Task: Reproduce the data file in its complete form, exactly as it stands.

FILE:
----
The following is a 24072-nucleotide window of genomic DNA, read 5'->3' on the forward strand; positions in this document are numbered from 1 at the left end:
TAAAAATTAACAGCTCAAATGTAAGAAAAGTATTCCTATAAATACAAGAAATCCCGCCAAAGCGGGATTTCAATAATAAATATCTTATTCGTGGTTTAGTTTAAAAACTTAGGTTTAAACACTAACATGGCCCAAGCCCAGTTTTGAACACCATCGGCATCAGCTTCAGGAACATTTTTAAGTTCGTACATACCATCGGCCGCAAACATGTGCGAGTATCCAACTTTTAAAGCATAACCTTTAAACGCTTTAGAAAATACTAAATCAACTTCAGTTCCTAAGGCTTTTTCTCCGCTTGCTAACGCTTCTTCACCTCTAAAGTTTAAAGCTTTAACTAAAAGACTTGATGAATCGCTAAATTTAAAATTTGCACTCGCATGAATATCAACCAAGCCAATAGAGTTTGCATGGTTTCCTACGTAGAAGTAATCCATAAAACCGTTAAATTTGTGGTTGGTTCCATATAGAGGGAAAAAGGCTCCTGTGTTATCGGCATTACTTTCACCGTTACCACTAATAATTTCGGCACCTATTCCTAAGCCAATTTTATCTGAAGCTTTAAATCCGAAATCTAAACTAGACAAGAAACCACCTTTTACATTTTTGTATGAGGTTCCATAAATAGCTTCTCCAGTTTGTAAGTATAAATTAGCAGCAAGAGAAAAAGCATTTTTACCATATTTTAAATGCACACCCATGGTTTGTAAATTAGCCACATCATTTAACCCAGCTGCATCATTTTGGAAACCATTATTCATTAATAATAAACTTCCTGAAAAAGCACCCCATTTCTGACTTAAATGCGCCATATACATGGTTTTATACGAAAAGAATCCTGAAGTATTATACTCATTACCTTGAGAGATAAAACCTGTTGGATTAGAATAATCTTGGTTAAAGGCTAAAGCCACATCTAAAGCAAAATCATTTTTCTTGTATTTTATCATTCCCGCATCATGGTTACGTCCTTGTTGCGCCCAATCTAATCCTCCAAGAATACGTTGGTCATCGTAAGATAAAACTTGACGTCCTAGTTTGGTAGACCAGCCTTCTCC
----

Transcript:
The following is a 24072-nucleotide window of genomic DNA, read 5'->3' on the forward strand; positions in this document are numbered from 1 at the left end:
TAAAAATTAACAGCTCAAATGTAAGAAAAGTATTCCTATAAATACAAGAAATCCCGCCAAAGCGGGATTTCAATAATAAATATCTTATTCGTGGTTTAGTTTAAAAACTTAGGTTTAAACACTAACATGGCCCAAGCCCAGTTTTGAACACCATCGGCATCAGCTTCAGGAACATTTTTAAGTTCGTACATACCATCGGCCGCAAACATGTGCGAGTATCCAACTTTTAAAGCATAACCTTTAAACGCTTTAGAAAATACTAAATCAACTTCAGTTCCTAAGGCTTTTTCTCCGCTTGCTAACGCTTCTTCACCTCTAAAGTTTAAAGCTTTAACTAAAAGACTTGATGAATCGCTAAATTTAAAATTTGCACTCGCATGAATATCAACCAAGCCAATAGAGTTTGCATGGTTTCCTACGTAGAAGTAATCCATAAAACCGTTAAATTTGTGGTTGGTTCCATATAGAGGGAAAAAGGCTCCTGTGTTATCGGCATTACTTTCACCGTTACCACTAATAATTTCGGCACCTATTCCTAAGCCAATTTTATCTGAAGCTTTAAATCCGAAATCTAAACTAGACAAGAAACCACCTTTTACATTTTTGTATGAGGTTCCATAAATAGCTTCTCCAGTTTGTAAGTATAAATTAGCAGCAAGAGAAAAAGCATTTTTACCATATTTTAAATGCACACCCATGGTTTGTAAATTAGCCACATCATTTAACCCAGCTGCATCATTTTGGAAACCATTATTCATTAATAATAAACTTCCTGAAAAAGCACCCCATTTCTGACTTAAATGCGCCATATACATGGTTTTATACGAAAAGAATCCTGAAGTATTATACTCATTACCTTGAGAGATAAAACCTGTTGGATTAGAATAATCTTGGTTAAAGGCTAAAGCCACATCTAAAGCAAAATCATTTTTCTTGTATTTTATCATTCCCGCATCATGGTTACGTCCTTGTTGCGCCCAATCTAATCCTCCAAGAATACGTTGGTCATCGTAAGATAAAACTTGACGTCCTAGTTTGGTAGACCAGCCTTCTCC